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On the run with Harley-Davidson - the Iron Run that is
By Mathieu Day • 26/03/2016
HARLEY’S ANNUAL IRON RUN IS NOT SO MUCH ABOUT THE BIKES AS THE PEOPLE WHO RIDE THEM
As you get older, making new friends can become more difficult. But I think I’ve found the exception to that: motorcycling.
To those who ride this isn’t a revelation. After all, we don’t ride just because it can be a thrill, but also for the people we meet.
I was invited on the recent Harley-Davidson Iron Run media ride, and it never ceases to amaze how this brand’s community is so different from the way it is portrayed. To call hanging out with a large number of Harley owners the polar opposite of expectations wouldn’t be far from the truth.
The Harley-Davidson Iron Run 2016 in Paihia, Northland. Picture / Brad Boniface
Alternating between the South and North Islands, the run is the brand’s annual event, open to riders of all makes and models.
This year’s event headed from Auckland to Paihia in the Bay of Islands, with hundreds of riders making the trip from all over the country.
“Each year the Iron Run is getting bigger and bigger,” said Harley-Davidson Australia and New Zealand’s managing director, Nigel Keough.
“From the number of riders participating to the local spectators who come and cheer the procession on, it’s a fun couple of days for all the family as we showcase and celebrate the world’s best-loved bikes and the exciting lifestyle motorcycling offers.”
Radio Hauraki presenter Jay Reeve on his 2002 Softail Springer
For Harley-Davidson, the lifestyle attached to ownership is important. Along with organised rides and bike-focused events, the Iron Run is foremost a gathering of like-minded individuals. And nobody throws a gathering like Harley Davidson, with its New Zealand ambassadors — former All Black Josh Kronfeld, actor Danielle Cormack and Radio Hauraki’s Jay Reeve — coming along for the ride.
Our route took us from the Auckland waterfront up the west coast via Waipoua kauri forest to overnight at Omapere on Hokianga Harbour, then across to the East Coast and up to Paihia on day two.
Harley-Davidson lent me a 2016 Fat Bob for the event, possibly the least touring-focused new bike in the collection. Reeve was the only person with a less touring-focused bike: his 2002 Softail Springer, with its coil-sprung front end and offset front wheel. The bike didn’t have the modern comforts of the luxurious Road Glide ridden by most of the event staff, but it was easily the most charming.
In its favour my Fat Bob had the best lean angle and ground clearance of the pack, which we soon put to the test on reaching the winding roads of Northland.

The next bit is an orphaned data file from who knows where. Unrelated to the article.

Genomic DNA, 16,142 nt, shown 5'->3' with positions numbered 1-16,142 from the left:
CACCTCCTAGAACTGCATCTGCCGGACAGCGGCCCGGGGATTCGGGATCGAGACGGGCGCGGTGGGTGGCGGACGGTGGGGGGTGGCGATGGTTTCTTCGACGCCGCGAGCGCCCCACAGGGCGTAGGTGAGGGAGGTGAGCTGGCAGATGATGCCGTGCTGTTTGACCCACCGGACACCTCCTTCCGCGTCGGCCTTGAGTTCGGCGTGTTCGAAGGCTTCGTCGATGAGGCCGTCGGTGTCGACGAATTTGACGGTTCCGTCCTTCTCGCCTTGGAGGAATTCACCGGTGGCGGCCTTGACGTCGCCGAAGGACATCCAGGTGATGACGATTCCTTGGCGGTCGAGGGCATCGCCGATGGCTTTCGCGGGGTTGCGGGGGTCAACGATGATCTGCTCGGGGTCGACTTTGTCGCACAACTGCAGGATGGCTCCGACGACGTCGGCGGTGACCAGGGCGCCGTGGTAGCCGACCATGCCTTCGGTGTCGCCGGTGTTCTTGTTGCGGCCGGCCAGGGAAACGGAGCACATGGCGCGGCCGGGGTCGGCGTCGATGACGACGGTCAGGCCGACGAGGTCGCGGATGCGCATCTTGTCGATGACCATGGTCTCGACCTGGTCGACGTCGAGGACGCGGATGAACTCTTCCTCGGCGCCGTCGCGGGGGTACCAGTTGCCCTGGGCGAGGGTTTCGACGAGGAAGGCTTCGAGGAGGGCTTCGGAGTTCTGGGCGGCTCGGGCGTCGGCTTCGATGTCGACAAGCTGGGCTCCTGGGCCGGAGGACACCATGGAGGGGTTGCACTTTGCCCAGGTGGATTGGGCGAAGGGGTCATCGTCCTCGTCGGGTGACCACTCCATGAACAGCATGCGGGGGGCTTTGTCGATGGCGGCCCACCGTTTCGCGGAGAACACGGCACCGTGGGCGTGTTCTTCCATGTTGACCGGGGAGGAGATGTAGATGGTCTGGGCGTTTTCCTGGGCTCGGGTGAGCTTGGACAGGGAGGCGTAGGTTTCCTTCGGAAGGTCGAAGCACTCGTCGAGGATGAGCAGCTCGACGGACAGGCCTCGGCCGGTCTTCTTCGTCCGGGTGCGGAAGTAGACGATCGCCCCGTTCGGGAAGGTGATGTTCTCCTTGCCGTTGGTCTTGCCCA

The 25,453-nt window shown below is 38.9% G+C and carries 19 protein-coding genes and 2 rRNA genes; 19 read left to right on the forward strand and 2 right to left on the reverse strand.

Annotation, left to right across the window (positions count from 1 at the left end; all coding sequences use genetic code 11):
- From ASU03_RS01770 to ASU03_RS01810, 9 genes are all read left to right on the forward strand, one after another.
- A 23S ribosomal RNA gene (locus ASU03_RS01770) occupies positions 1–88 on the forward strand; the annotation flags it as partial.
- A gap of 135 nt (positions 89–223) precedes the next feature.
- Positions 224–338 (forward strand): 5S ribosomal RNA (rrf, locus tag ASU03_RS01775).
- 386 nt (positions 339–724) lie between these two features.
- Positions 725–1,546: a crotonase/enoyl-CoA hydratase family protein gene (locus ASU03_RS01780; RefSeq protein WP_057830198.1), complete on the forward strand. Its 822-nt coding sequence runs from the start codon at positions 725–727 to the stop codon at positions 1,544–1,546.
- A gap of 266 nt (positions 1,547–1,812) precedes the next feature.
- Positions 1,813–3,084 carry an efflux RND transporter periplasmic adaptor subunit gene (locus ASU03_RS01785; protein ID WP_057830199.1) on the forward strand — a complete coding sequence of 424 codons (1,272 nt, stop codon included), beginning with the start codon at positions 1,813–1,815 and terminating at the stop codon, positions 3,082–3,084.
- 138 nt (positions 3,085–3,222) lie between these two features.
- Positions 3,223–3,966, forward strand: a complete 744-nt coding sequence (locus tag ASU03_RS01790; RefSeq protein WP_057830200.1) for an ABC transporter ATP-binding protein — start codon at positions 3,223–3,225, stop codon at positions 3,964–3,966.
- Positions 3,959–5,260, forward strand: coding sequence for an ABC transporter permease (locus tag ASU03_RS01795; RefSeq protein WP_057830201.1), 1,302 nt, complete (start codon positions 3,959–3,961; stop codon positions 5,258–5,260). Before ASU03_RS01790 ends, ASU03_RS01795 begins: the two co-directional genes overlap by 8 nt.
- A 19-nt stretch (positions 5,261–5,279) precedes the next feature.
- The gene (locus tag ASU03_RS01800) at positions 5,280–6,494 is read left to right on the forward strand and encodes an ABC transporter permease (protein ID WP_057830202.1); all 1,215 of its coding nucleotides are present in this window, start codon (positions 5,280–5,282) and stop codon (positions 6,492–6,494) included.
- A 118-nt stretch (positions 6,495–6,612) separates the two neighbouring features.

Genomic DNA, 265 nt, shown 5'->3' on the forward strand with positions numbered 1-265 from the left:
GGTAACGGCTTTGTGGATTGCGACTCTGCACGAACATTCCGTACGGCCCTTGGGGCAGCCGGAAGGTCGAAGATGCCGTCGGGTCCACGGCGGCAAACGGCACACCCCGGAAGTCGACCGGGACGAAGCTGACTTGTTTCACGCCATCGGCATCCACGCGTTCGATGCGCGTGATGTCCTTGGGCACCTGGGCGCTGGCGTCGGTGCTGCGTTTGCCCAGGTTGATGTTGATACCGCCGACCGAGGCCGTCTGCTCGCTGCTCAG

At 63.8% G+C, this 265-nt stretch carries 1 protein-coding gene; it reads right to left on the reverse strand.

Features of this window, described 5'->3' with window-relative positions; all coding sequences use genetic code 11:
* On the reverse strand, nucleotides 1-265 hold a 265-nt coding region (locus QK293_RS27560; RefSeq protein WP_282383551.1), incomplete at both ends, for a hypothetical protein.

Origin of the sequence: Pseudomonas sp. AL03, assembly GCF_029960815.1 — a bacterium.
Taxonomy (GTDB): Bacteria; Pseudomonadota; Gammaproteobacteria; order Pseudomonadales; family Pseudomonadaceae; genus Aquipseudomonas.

With footpegs instead of footboards, leaning the Fat Bob right over to the point that my boots were gleefully scraping along the highways along with the pegs was easy.
If you’re inclined to think a cruiser can’t handle the incredible corners our country is renowned for, think again.
Actress Danielle Cormack on the 2016 Harley-Davidson Softail Slim S
Upon entering the stunning Waipoua forest with its 18km ribbon of tight, snaking turns, kauri so close to the road you can reach out and touch them, you’d expect the pace to slow considerably if you believed the Harley-haters.
It’s safe to say that modern Harley-Davidsons have come a long way in handling since the major upgrades of 2014’s Project Rushmore.
Following a pair of Road Kings and a Road Glide through the forest, it was incredible to watch the big bikes effortlessly carve through the tight corners among the kauri at a pace some cars would struggle with.
During a compulsory stop to soak in the majesty of Tane Mahuta, one of New Zealand’s oldest and largest kauri, we ran into a husband and wife who had ridden their Harley from Palmerston North to attend the Iron Run.
Speaking with them, it became clear that serious passion for motorcycling was making its way to Paihia.
Harley-Davidson brand ambassadors Josh Kronfeld, Cormack, and Reeve (right).
After spending the night in jaw-droppingly beautiful Omapere we rode east. Opononi, famous for its friendly dolphin Opo, was the first of many classic Kiwi towns we rode through.
After winding through some of the best riding roads in the country we arrived in Paihia and my final stop at the Waitangi Treaty Grounds.
After a powhiri welcoming the Iron Run to town, we set off over the bay to Russell for a party at the historic Duke of Marlborough Hotel.
An embarrassed Harley-Davidson Australia/New Zealand managing director, Nigel Keough, has happy birthday sung to him.
A secret kept from the group for most of the day was that it was Keough’s birthday — there is nothing that proves the Harley riders’ community spirit better than watching a crowd of them sing Happy Birthday.
I was loathe to leave the Iron Run. Not only is the Far North a riding destination like no other, the people I came across during my short time on the ride made it a fantastic experience.